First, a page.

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Steve the Psycho

Steve was a fucking psycho. A mild man in speech, a face that read like a low intelligence quotient, bundled up in some form of deep sadness likely delivered in a penetrative way, back when he was a child in rural West Virginia. Capitalism dealt him out a job as a low paid security guard, one that stood around awkwardly making customers and staff insecure. Sacked by the clothes shop, he fell through the gap. There was only one thing left for Steve to do - batter himself inside the bar's toilet. The waitress screamed, and behind the red door of the cubicle, pain.

Steve slammed his head off the wall and nutted the faucets. The cold had been leaking for a while and I remember afterwards that the leak stopped. Thank you Steve. On top of the sink, the grimly emaciated soap bar that customers used to transmit disease to each other, died in his blood. Parts of Steve were left on the walls, his signature splattered over the floor. If you could read red, you'd have seen something similar to the above.

Before the end, while still a taxpaying employee in the security field, his approaches to the bar had been wary but civil. For a few weeks, he had cranberry juice but suddenly switched to coffee, cream, eight sugars. It was around then that he turned up in his security uniform with a badly mangled eye. After switching back to a cleansing cranberry, he pissed out a story. "Niggers attacked me." He was sacked the next day.

He tried to find work but the security companies that hired people rejected by the police and armed forces said no. His bulb was dim, not bright enough to follow an order and in security, order was a badge. He sat on the barstool, the sweat on his security uniform shirt showing under the arms. There was nothing to guard. I didn’t charge him for the six coffee refills. He was desolate.

Steve had played football when he was younger. He looked like it, that squat American man frame, but without the features for quarterback. He always carried a plastic bag with him. There was nothing in it. One night he appeared with his other eye, swollen shut. "I got it playing football."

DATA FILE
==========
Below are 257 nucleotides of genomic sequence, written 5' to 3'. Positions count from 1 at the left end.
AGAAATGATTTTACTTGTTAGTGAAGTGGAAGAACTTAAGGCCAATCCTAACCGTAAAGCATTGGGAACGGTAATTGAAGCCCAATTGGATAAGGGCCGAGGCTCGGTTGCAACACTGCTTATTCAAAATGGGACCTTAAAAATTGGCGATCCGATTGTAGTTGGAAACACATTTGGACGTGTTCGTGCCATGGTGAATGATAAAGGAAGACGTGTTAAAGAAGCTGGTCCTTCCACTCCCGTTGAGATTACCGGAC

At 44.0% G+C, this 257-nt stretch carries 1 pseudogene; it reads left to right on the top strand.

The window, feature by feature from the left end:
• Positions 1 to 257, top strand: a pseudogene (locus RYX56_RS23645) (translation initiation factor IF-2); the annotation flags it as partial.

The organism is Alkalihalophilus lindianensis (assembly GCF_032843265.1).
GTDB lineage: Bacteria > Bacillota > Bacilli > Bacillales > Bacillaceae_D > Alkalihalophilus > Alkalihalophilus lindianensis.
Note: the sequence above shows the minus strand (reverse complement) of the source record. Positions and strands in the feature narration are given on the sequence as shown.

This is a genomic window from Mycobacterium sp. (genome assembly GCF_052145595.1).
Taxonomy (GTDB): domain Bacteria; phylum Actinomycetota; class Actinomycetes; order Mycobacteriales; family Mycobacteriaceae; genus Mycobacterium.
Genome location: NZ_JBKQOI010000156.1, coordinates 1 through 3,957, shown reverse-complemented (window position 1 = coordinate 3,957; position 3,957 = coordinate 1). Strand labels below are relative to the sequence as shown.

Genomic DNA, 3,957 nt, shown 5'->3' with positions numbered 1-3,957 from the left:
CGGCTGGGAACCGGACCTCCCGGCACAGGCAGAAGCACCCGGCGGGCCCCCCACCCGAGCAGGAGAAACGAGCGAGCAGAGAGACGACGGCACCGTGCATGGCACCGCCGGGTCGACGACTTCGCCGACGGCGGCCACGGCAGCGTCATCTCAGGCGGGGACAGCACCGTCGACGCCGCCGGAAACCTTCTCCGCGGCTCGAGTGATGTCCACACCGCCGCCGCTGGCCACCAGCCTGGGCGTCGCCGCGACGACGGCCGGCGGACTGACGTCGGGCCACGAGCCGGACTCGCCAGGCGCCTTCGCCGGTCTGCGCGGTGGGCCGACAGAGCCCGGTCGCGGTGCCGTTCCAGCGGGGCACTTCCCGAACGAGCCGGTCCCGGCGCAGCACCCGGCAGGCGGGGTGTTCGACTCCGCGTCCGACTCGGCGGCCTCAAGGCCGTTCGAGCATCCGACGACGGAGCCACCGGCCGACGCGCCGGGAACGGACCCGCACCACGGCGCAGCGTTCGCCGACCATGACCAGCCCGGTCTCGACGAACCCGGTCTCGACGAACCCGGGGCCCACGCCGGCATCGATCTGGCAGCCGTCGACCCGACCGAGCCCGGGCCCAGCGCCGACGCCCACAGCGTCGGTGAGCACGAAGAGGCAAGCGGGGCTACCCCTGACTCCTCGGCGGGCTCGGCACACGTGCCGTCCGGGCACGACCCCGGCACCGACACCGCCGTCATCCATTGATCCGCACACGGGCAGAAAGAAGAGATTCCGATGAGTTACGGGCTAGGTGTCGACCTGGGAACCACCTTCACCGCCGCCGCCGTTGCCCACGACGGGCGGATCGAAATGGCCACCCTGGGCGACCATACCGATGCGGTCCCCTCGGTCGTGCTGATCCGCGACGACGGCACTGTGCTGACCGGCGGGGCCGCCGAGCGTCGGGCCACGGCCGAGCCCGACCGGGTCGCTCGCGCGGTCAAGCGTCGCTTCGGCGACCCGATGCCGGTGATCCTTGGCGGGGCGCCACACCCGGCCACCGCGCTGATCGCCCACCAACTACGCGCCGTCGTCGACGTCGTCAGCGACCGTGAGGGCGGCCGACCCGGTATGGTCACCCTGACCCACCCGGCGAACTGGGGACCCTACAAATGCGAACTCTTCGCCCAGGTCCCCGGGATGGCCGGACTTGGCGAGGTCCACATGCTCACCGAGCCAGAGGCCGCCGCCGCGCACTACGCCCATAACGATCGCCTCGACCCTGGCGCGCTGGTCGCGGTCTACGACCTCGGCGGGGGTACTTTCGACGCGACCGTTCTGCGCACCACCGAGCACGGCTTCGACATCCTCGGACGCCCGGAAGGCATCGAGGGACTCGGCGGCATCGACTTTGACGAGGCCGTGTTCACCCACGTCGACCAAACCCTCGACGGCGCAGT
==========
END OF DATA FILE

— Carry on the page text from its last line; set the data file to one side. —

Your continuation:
The end zone was beckoning. The psycho in him had inches to go. The racist story, the football hurt, mere visions of what he wished had happened. If only the bludgeoning had come from another, then he could have played victim. But his disfigurement came from his own hands. His two extremities existed outside of him, slapping and punching the man they were attached to, punishing him for a life of total and utter failure. Sacked by security. Blocked by everyone.

With the waitress unhinged, and the bartender ripping off the cubicle door to stop the savagery within, Steve was expelled, and told to never return to a barstool near us. He attempted re-entry to the atmosphere the following night, unable to remember:

“You're fucking banned, Steve,” I said.

A threat, he left.

"I'm going to return and kill every one of you."

No mention of thanks for all the free coffee refills and the sweetness of the sugars, not a word.

Last I heard, he had made a down, to homelessness.

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A very real ``Type'' . . .

. . . seen, tragically, more and more, and no where for them to go, to get the treatment they need. In Washington, D.C. once, on a chill winter day, we're sitting in a window booth in a fairly posh coffee shop, see a homeless man across the street. He looks at us, crosses the boulevard and child-like walks straight into the coffee shop plate glass window. He ``sits down'' hard on the sidewalk, and crys, blood coming from his nose. Still, he seems more embarassed, ashamed, than physically hurt. Most of us look away. A few go to help him, assist him to his feet, wipe off the blood as he cries like a child. A gentler, maybe more sensitive person than the one above, but both flummoxed by life.